A new, rare strain of the coronavirus is changing the way we live and die, the Centers for Disease Control and Prevention (CDC) said Monday.

The new strain, dubbed MRSA-V4, was discovered in Florida and the West Coast earlier this year, causing an explosion in the spread of the virus, and a spike in hospitalizations for infections caused by it.

But the virus is only one symptom of a much larger problem.

In the wake of the pandemic, many Americans, many of them children, have lost access to the vital services they need to keep their families alive.

That has created a dilemma: Can parents be sure that their children will be safe if they get sick?

A group of pediatricians, parents, health care providers and researchers say it is time to change that.

The problem with the current system is that parents are being asked to be the primary care providers, and there are not enough services to meet that need, said Dr. Katherine S. Sacks, who directs the pediatric infectious diseases department at Children’s Hospital Los Angeles.

“If we’re going to address this crisis, we need to change the system, and we need a system that is accountable to parents,” Sacks said.

The idea is to create a system where parents can directly take on the role of primary care provider for their children.

It would be a system of care that’s accountable to them, and it would allow for parents to have more autonomy over their child’s care and their finances, said Jennifer M. Smith, a professor of pediatrics and emergency medicine at Johns Hopkins University and one of the experts who is helping to design the system.

Sacks and others say the solution would be to shift responsibility for care to parents, and they are not alone in their concern.

A 2014 study published in the Journal of the American Medical Association found that one-third of pediatric deaths in the U.S. were caused by other causes, such as pneumonia, diarrhea and malnutrition.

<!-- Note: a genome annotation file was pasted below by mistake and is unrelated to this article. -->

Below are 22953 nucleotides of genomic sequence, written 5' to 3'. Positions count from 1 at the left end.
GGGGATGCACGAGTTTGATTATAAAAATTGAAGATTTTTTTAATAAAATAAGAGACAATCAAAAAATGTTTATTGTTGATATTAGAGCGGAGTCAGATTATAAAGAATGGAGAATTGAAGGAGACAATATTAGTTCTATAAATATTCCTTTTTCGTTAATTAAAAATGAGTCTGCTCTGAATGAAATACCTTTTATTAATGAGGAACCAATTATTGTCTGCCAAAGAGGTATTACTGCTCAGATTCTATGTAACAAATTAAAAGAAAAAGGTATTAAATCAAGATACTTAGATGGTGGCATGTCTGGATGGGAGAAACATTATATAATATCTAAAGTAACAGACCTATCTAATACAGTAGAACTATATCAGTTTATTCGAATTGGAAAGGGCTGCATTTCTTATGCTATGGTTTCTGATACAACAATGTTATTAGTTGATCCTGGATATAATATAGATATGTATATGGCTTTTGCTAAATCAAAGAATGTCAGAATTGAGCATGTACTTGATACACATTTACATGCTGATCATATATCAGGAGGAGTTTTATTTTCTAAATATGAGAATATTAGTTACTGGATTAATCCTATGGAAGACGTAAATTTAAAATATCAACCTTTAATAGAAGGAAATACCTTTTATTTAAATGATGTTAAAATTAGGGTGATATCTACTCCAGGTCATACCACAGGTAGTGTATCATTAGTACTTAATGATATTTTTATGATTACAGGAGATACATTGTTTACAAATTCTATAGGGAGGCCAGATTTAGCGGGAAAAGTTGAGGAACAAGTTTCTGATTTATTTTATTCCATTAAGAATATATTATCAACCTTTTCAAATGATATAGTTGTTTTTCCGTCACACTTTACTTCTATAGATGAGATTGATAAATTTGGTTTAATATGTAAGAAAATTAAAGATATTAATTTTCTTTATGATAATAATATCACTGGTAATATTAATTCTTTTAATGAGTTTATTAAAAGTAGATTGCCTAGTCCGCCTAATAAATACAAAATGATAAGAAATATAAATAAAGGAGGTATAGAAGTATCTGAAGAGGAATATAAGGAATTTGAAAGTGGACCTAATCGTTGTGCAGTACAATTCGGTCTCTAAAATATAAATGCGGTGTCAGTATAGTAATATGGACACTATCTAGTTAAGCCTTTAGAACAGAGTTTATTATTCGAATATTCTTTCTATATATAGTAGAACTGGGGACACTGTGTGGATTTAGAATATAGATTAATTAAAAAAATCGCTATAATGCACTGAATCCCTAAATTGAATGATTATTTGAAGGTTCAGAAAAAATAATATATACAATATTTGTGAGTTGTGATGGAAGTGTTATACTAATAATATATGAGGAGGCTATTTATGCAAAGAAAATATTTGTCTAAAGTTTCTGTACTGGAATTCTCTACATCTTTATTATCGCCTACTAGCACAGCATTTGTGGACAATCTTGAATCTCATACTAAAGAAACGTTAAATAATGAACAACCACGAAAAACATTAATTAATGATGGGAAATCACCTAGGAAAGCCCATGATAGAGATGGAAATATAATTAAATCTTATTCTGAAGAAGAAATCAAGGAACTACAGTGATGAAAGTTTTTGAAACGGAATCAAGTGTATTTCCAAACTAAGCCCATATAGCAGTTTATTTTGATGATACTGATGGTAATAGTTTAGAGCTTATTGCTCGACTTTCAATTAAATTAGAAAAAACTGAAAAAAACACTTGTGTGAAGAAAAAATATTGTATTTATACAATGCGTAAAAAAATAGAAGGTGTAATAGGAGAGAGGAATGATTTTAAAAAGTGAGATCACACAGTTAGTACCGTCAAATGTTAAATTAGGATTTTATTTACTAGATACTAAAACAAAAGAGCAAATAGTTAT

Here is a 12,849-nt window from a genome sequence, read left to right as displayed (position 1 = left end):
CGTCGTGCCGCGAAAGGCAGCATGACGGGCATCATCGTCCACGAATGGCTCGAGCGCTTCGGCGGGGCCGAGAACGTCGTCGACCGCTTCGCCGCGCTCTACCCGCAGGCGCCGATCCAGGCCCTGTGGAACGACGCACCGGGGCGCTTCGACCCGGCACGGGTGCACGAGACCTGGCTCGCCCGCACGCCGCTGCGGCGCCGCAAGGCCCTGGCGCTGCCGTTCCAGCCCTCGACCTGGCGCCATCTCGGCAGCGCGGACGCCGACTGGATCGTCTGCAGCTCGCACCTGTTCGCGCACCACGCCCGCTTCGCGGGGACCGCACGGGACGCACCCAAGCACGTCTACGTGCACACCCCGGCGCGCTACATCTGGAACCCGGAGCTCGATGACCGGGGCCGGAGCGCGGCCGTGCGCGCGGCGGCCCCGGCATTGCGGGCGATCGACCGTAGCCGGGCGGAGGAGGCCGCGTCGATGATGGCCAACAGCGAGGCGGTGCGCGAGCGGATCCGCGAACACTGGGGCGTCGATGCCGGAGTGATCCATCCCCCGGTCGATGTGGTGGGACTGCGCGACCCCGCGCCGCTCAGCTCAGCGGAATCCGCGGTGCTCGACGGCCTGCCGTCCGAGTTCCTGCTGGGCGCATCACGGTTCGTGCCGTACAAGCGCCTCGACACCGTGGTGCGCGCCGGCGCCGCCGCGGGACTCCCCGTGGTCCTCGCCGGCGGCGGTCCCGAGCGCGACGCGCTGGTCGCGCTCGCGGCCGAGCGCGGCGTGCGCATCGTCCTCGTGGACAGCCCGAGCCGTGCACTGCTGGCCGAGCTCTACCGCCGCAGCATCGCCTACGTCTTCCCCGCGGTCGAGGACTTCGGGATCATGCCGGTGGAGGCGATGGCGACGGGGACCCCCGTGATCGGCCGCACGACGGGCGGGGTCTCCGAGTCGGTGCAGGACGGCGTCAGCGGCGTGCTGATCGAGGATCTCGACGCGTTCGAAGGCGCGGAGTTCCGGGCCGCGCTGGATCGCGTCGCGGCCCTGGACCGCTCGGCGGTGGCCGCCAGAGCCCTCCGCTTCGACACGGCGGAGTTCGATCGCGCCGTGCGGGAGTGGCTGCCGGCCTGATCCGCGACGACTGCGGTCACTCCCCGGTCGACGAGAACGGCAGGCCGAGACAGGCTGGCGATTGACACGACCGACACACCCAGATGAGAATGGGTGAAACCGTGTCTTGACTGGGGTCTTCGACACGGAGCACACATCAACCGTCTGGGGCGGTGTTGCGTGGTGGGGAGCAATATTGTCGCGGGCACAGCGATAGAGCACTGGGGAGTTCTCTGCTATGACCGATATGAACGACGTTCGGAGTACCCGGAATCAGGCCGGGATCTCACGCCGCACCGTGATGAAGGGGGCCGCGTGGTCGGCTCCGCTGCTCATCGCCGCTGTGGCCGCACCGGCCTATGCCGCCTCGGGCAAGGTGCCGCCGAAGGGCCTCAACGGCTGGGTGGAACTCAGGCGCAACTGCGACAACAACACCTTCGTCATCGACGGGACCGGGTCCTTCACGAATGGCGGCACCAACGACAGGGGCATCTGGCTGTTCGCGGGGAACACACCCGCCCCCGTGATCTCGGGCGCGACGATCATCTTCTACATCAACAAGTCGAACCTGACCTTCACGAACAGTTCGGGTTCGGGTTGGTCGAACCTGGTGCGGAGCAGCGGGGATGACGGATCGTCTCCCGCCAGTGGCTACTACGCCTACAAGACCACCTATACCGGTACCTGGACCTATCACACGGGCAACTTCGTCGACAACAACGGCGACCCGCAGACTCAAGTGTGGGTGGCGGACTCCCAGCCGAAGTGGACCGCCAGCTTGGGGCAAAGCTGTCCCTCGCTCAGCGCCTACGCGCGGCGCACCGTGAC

In a study published last month in the New England Journal of Medicine, Dr. Eric D. Katz and colleagues said the pandemics of the 1980s and 1990s, the pandoches of the past decade, and the recent pandemic have brought the health care system in the United States closer to collapse.

In short, the researchers said the current crisis is a direct result of the lack of health care resources.

As parents become increasingly reliant on healthcare, the burden of caring for sick and dying children and other children in need is on the shoulders of the healthcare system, which needs to invest in the long-term care of its patients, said Katz.

“It’s a problem that we’ve had for decades,” Katz said.

Sack, who is also the senior director for research and policy at the National Institutes of Health, said that as a pediatrician and as a member of the National Academy of Pediatrics, she was deeply concerned about the state of the system in Florida.

“We have no answers to this problem because there is no answer,” she said.

“We have to figure out how to improve this system.”

The CDC, in conjunction with the University of Florida, launched a research effort to help answer that question.

The study, called the Maternal-Infant Health, Incubation and Developmental Disabilities Surveillance Initiative, will be released in December and will look at the health of the mothers in the study, their babies, their nursing mothers and their babies’ grandparents.

The researchers hope the study will shed light on the factors that are causing the pandiches of recent decades, and help determine how we can improve the system and improve the lives of all Americans.SACK said it is important to remember that the pandecys are just the tip of the iceberg of what is going on in our society.

“You need to be aware that we’re still in the early stages of this pandemic,” SACK said.

“The question is what we do now to make sure we can recover, how do we make sure that our children are well cared for and safe?”